Personally, I think it's really interesting that Bill Murray was considered for this part, because when you think about it, he and Tom Hanks are pretty much polar opposites in every way. Don't get me wrong, they can both be considered "everymen" in some respects, but whereas Hanks is full of boy-like charm, innocence, and heart warming optimism, Murray has built a career around adolecent-style mischeif and dark, skeptical smart-assery.
I do wonder though, if Murray had accepted the role of Allen Bauer, would he have played it more like the title character from his subsequent nautical-themed film, The Life Aquatic with Steve Zissou? Because if so, damn that would have been a strange movie!
Who got the part:Tom Hanks
Okay, here's one I genuinely think Bill Murray would have been great in. The sarcasm, the pessimism, the dark humor. This is a role in which Murray could have easily excelled. Robert Zemeckis and Steven Speilberg had designated him as the front-runner early on in the casting process and were gung ho about bringing him onboard, but the pair had trouble contacting Murray to make an offer and were ultimately forced to move on. After the fact, Murray found out that the role had been all but his to lose and claimed that he would have taken the part if he had only known about it.
I, for one, would've loved to have seen him play paddy-cake with Jessica Rabbit!
Who got the part:Bob Hoskins
Apparently, Bill Murray and Chevy Chase were both offered the title role of 1994's Forrest Gump before it made it's way into the hands of Tom Hanks. As I stated earlier, Tom Hanks and Bill Murray just couldn't be more different when it comes to the strengths they bring to a character. No doubt about it, Tom Hank's performance flat out MADE this movie work. The sense of innocence and wonder he brought to the table here are what allowed us to actually care about Forrest, and not just see him as some bumbling, mentally challenged buffoon who stumbles from one contrivance to the next. I think Bill Murray was smart to turn this one down. If anyone but Hanks played that role, it would have come off as mean-spirited and insensitve, and the movie would have fallen apart...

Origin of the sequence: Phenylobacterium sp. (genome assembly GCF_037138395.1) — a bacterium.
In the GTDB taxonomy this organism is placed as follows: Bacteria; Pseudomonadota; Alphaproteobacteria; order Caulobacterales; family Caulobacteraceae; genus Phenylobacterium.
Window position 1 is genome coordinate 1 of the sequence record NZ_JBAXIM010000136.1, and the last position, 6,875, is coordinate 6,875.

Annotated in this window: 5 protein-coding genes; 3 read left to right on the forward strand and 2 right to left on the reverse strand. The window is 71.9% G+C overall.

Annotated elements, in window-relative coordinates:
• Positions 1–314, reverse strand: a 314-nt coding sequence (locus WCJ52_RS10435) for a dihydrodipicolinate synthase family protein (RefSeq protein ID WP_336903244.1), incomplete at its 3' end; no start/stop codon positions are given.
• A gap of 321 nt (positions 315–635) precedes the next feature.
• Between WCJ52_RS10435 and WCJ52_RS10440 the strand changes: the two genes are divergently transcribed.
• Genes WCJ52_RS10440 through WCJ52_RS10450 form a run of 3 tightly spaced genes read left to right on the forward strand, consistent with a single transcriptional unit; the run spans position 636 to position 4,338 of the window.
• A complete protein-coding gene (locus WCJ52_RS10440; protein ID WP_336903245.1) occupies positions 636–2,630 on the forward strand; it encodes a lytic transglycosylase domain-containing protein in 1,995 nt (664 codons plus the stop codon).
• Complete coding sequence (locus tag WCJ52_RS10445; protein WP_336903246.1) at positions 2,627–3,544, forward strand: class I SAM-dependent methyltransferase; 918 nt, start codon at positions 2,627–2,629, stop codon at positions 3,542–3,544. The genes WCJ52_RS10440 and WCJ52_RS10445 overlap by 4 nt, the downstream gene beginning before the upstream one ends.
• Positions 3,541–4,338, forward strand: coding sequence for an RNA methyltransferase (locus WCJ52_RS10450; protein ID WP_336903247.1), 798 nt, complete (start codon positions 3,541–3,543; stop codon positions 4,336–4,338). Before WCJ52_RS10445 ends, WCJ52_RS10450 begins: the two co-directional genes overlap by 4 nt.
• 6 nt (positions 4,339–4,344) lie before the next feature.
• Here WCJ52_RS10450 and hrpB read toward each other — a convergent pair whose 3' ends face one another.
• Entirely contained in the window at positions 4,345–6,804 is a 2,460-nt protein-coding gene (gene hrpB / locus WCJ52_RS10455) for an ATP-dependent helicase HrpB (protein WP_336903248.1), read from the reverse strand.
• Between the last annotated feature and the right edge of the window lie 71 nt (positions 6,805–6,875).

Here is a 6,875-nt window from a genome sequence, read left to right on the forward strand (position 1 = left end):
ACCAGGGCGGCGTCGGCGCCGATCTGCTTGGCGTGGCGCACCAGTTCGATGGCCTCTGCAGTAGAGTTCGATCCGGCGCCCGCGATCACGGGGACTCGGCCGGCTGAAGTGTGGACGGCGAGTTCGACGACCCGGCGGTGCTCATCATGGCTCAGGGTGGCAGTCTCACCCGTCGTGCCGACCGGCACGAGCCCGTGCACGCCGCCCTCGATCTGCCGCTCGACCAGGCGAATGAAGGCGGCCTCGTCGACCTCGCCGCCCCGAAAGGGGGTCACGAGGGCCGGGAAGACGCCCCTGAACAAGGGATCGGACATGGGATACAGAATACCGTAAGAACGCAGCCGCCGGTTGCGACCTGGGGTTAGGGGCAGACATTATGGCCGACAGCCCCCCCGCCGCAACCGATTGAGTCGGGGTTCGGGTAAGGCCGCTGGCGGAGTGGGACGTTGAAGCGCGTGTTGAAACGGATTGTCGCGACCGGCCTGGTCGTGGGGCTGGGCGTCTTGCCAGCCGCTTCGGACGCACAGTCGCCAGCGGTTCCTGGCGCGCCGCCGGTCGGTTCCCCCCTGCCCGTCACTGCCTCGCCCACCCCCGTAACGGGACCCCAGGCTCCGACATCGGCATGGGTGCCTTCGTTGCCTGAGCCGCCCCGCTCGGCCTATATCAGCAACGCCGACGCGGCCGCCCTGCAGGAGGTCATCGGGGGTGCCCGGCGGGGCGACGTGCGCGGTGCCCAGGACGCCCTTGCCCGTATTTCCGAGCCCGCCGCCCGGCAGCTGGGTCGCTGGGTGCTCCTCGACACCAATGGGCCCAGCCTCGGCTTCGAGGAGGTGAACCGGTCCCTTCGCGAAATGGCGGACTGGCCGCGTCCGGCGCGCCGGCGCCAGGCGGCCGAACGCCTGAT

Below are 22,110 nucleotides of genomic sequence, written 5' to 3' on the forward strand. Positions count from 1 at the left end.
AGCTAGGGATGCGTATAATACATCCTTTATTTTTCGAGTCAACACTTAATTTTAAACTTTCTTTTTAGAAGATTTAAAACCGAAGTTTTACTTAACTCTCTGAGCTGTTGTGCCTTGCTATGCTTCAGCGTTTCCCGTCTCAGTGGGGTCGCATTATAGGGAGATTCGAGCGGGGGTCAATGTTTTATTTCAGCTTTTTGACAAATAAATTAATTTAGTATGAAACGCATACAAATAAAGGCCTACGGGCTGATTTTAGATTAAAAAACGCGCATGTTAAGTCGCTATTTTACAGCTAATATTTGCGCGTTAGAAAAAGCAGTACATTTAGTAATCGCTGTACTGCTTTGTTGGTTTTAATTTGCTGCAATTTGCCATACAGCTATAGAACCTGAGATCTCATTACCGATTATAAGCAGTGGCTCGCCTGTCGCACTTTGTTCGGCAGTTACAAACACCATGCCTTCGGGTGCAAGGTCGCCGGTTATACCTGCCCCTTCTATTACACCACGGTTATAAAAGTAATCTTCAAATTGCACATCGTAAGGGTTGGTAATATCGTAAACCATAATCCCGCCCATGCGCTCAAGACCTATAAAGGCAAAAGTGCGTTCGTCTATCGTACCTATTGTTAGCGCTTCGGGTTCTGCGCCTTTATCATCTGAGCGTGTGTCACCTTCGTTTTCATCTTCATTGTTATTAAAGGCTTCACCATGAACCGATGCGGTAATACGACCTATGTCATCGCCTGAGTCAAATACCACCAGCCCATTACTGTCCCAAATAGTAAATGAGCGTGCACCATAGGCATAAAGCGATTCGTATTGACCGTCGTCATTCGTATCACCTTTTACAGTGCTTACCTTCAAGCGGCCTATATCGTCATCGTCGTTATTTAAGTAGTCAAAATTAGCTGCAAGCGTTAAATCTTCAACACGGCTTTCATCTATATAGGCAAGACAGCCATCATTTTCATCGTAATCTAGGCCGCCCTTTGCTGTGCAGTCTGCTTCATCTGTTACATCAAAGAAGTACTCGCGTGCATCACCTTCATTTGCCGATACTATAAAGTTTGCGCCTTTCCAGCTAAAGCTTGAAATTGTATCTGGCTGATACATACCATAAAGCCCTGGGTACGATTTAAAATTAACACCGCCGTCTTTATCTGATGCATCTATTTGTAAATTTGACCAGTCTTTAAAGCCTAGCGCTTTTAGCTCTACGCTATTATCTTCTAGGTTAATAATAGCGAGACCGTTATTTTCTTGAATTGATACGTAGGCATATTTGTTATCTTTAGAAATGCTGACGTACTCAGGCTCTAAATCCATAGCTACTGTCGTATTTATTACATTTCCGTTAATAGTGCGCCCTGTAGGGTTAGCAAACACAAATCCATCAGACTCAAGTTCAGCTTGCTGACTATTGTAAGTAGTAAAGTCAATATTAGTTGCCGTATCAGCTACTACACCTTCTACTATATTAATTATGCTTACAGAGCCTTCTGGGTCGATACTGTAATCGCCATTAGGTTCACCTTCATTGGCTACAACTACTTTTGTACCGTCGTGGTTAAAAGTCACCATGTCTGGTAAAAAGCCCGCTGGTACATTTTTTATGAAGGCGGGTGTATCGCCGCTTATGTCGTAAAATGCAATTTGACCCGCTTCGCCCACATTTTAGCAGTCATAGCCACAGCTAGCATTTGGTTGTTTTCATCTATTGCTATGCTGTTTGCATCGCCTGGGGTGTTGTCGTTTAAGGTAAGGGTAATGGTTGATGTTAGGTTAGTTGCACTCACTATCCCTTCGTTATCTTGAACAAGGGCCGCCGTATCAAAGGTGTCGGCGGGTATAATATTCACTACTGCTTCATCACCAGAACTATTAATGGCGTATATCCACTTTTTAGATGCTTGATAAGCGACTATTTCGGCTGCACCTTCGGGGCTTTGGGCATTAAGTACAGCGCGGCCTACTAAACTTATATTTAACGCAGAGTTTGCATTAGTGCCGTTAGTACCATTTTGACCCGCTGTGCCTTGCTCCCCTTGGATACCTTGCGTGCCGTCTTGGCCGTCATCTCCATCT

Who got the part:Tom Hanks. He won an Academy Award for his portrayal of Gump in 1994.
As the story goes, the director of 1990's Kindergarten Cop, Ivan Reitman, offered the part of John Kimble to Bill Murray before taking it to Arnold Schwazzenegger. Reitman and Murray had worked together previously on several other projects, including Meatballs (1979), Stripes (1981), Ghostbusters (1984), and Ghostbusters 2 (1989). But the reunion was not meant to be, and Murray turned down the role.
Honestly, the success of Kindergarten Cop is such a mystery to me, I'm not sure whether it would have worked if Bill Murray had signed on. So much of the magic in that film (if you choose to call it that) comes from Schwarzennegger's awkward, thickly-accented delivery. I don't know – Would lines such as "It's not a tumor!" "I'm a cop, you idiot!," and "Who is your daddy, and what does he do?" have been as funny coming out of anyone else's mouth?
Why don't you mull that over while listening to this Kindergarten Cop soundboard...
Who won the role:Arnold Schwarzennegger